With this year, I seek to make progress in pursuing my machine text system which I've named Elision. Unlike the MMC, this idea has found no issues in existing and advancing without any implementations.
I've well enough finished what is effectively but a toy, a mapping of some of those ideas of Elision to Common Lisp's CLOS; knowing precisely what I want in Elision, and how to implement it, I've found Common Lisp nothing but a hindrance, preventing me from specifying types as precisely as wanted, and from locking implementation details away as nicely as I desire. I'm building a statue, and the tool I favour provides only soft and flexible building materials I don't want for. I can undoubtedly use Common Lisp for implementing Elision, but unusually find it useless for the initial design I pursue.
Targeting toki pona has been another misstep. That silly little language is too useless for my mind to allow me to remember much of its small vocabulary; I've found no issue resuming my Latin studies, as I know that's not useless, and it only strengthens my knowledge of other languages. I'll be much better served by building a small English dictionary to start out, as my Latin is much too immature.
I did learn from this regarding the implementation of the auxiliary dictionary, which is intended to be built piecewise, as opposed to the primary dictionary built at once, by realizing I need to split the maintenance of ordering properties from dictionary creation. Ideally, the creation of auxiliary dictionaries would be handled while such texts are being written, using an Elision editor, and could divorce itself from using a purely Elision internal representation, through deferring the assignment of indices until the texts are finished. Unfortunately, building such an editor now is unrealistic.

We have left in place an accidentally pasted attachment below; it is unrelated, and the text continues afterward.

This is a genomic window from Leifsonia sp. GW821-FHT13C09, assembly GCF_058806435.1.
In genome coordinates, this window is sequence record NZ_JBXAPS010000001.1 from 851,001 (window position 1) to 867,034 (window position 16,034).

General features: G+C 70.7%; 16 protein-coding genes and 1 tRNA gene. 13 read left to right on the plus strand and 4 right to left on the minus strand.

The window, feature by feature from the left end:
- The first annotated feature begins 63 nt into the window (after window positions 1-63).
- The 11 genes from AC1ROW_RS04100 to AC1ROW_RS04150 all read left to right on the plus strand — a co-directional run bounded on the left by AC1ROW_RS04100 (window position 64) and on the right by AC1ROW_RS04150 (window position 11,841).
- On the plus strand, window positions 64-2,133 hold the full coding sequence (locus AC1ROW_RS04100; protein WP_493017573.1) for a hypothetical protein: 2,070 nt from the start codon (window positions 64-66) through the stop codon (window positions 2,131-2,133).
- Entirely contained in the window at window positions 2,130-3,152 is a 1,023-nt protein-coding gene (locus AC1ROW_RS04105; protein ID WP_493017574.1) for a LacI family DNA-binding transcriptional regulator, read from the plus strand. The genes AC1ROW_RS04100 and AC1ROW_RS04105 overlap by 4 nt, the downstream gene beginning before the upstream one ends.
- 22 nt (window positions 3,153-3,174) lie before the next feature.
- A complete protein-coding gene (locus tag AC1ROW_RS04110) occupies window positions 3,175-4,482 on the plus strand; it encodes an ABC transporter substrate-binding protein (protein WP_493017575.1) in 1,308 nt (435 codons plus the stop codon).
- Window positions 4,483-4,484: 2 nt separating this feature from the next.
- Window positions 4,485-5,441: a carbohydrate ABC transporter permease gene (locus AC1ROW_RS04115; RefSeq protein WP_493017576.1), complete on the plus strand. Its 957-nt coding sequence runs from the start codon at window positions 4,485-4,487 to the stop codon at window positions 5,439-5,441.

I provide two versions of the dictionary creator function, with the latter optimizing away character storage for words which are subsets of others; this removed explicit storage for roughly one quarter of the words, but was less of a total improvement than I desired. Optimizing away storage for words which are subsets of multiple others concatenated is much more complicated, and also wouldn't result in great savings, necessarily; a more complex algorithm would associate words encompassed by others, as opposed to searching the entirety of that storage, but a toy needn't feature the best algorithms, and dictionary creation may be rare and fast enough that greatly optimizing it using nontrivial ways is wasted effort, considering Elision expects larger machines; dictionaries may be considered cache.
I've decided to continue by: collecting a list of the most common English words; and then building a batch tool, likely Ada, capable of translating from character sequences to Elision, and from Elision to character sequences. I'll seek to implement the most base program which resembles Elision first; following, I'll extend it to support more, and gradually build up the higher layers. With a working implementation, the ideas will be more proven, and I can later build an approximation of the editor.